"Roman Candle" turns 20: Secrets of Elliott Smith's accidental masterpiece (slideshow)
Elliott and the friends with whom he recorded in middle school in Texas (photo courtesy of Dan Pickering)
Am I surprised that the Bard of Avon foresaw every nuance of today’s financial crisis, as proven by law professor Nathan Oman’s brilliant, virtuouso deconstruction of “The Merchant of Venice”? No. The details of how complex financial instruments are structured may have changed over the last four centuries, but people are pretty much the same.
This is one of the cases where readers are much better off reading the entirety of Oman’s post at the group law blog Concurring Opinions. Excerpts do not do it justice. But here’s a taste anyway, to whet your appetite. You may find yourself, like me, reaching for the original source material soon after.
Having ignored the problem of fat tails and black swans, Antonio decides to engage in a bit of dodgy finance. He borrows in the wholesale market from Shylock under terms that appear favorable, but have a huge downside in the unlikely event of his default. Antonio, of course, is unconcerned. From his point of view he is getting cheap money by taking on what seems like an extremely remote risk. He then takes these borrowed funds and uses them to make what can only be described as a no doc, subprime loan. Bassiano wants money for a speculative venture — the wooing “In Belmont [of] a lady richly left” (I.i.161) — and Antonio agrees, in effect renting out his credit rating…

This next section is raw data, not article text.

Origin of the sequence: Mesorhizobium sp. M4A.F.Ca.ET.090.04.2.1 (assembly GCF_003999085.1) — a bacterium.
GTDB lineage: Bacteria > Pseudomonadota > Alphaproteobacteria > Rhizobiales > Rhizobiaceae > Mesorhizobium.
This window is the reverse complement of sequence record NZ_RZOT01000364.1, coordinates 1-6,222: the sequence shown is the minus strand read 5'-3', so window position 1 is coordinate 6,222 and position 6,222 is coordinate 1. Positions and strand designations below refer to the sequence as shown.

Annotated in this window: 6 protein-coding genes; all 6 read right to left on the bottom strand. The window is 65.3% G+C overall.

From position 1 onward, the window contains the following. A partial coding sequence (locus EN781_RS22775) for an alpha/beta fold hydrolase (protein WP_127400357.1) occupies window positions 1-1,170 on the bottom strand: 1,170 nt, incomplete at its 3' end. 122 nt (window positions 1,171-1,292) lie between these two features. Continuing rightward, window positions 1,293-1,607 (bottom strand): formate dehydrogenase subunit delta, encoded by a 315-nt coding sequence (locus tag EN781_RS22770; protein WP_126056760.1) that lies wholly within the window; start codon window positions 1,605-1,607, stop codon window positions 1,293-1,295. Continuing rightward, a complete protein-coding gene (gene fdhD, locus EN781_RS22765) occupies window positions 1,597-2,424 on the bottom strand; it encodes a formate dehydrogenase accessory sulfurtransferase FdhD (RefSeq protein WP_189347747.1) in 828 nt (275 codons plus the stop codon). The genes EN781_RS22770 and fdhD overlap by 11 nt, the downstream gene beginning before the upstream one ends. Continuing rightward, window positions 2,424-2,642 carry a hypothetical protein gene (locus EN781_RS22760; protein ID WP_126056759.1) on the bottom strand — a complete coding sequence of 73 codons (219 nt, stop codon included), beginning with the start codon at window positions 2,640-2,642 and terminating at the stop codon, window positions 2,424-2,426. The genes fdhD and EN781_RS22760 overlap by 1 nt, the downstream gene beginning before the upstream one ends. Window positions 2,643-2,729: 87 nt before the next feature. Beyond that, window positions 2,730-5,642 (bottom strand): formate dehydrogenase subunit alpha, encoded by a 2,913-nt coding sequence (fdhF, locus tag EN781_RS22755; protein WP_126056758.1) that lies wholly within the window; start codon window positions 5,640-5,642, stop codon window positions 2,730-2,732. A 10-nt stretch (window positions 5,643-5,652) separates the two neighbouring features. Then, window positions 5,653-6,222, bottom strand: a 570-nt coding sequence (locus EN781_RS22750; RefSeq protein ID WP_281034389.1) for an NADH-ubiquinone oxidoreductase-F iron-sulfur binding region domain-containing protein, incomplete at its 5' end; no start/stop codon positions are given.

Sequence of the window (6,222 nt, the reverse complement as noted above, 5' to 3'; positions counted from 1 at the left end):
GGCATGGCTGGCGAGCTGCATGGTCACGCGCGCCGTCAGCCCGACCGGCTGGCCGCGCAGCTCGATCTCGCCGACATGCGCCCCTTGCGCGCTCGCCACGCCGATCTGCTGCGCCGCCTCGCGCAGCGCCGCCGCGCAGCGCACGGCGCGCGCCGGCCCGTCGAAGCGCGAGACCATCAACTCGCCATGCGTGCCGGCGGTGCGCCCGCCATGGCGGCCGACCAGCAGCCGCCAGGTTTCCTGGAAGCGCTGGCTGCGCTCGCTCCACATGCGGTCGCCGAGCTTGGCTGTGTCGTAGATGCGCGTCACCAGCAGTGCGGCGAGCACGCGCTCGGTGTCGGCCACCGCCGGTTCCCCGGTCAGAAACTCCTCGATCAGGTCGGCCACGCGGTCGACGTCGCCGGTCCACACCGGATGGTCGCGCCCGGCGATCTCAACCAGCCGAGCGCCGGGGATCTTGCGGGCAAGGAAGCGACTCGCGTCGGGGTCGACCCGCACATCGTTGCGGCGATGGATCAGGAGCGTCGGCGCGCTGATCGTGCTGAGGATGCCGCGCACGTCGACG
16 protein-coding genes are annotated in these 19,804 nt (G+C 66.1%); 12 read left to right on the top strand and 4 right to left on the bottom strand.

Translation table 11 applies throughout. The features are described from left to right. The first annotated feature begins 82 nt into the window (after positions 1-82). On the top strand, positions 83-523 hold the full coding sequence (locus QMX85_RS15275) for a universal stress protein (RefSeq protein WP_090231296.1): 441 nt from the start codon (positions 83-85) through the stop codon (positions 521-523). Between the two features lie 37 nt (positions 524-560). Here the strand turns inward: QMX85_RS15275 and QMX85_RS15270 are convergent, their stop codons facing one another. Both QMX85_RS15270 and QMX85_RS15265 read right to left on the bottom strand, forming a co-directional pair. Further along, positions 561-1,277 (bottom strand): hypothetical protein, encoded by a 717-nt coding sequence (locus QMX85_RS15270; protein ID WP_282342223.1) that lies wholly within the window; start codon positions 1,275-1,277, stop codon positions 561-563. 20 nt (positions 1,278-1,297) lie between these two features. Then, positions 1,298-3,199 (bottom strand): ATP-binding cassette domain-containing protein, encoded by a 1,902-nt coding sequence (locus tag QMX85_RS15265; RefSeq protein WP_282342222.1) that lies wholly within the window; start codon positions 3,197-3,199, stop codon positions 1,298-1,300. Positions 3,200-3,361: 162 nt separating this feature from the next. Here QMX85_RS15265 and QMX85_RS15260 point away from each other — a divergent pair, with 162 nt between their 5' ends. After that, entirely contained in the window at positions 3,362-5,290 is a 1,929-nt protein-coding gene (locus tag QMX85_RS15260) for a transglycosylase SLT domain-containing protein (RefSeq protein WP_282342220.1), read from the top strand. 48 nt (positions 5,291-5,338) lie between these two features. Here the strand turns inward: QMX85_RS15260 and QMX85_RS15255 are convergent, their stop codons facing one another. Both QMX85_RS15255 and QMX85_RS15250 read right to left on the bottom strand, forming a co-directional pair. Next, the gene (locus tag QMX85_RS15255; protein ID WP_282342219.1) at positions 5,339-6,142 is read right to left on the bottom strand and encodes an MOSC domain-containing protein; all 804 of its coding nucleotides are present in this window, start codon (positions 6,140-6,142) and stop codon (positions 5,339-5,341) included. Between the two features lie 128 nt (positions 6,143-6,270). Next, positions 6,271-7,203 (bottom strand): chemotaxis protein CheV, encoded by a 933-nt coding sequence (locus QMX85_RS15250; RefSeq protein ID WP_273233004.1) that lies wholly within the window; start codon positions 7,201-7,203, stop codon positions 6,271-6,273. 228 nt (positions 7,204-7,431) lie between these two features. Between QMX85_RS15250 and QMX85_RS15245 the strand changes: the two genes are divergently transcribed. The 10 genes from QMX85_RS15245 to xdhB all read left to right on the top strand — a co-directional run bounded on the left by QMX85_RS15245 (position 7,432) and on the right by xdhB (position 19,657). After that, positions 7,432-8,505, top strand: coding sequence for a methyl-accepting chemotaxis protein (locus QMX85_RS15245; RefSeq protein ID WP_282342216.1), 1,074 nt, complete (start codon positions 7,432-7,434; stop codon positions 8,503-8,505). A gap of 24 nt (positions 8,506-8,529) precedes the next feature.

…Of course, once his ill-fated bet on Bassiano and the power of risk management starts to unwind, Antonio’s surrogates begin lobbying the government to change the rules so as to avoid unwanted contracts. To his credit, the Duke resists these entreaties:
Bravo, I say. Bravo.
(Thanks to David Zaring at The Conglomerate for the tip.)
Heatmiser publicity shot (L-R: Tony Lash, Brandt Peterson, Neil Gust, Elliott Smith) (photo courtesy of JJ Gonson photography)
Elliott and JJ Gonson (photo courtesy of JJ Gonson photography)
"Stray" 7-inch, Cavity Search Records (photo courtesy of JJ Gonson photography)
Elliott's Hampshire College ID photo, 1987
Elliott with "Le Domino," the guitar he used on "Roman Candle" (courtesy of JJ Gonson photography)
Full "Roman Candle" record cover (courtesy of JJ Gonson photography)
Elliott goofing off in Portland (courtesy of JJ Gonson photography)
Heatmiser (L-R: Elliott Smith, Neil Gust, Tony Lash, Brandt Peterson)(courtesy of JJ Gonson photography)
The Greenhouse Sleeve -- Cassette sleeve from Murder of Crows release, 1988, with first appearance of Condor Avenue (photo courtesy of Glynnis Fawkes)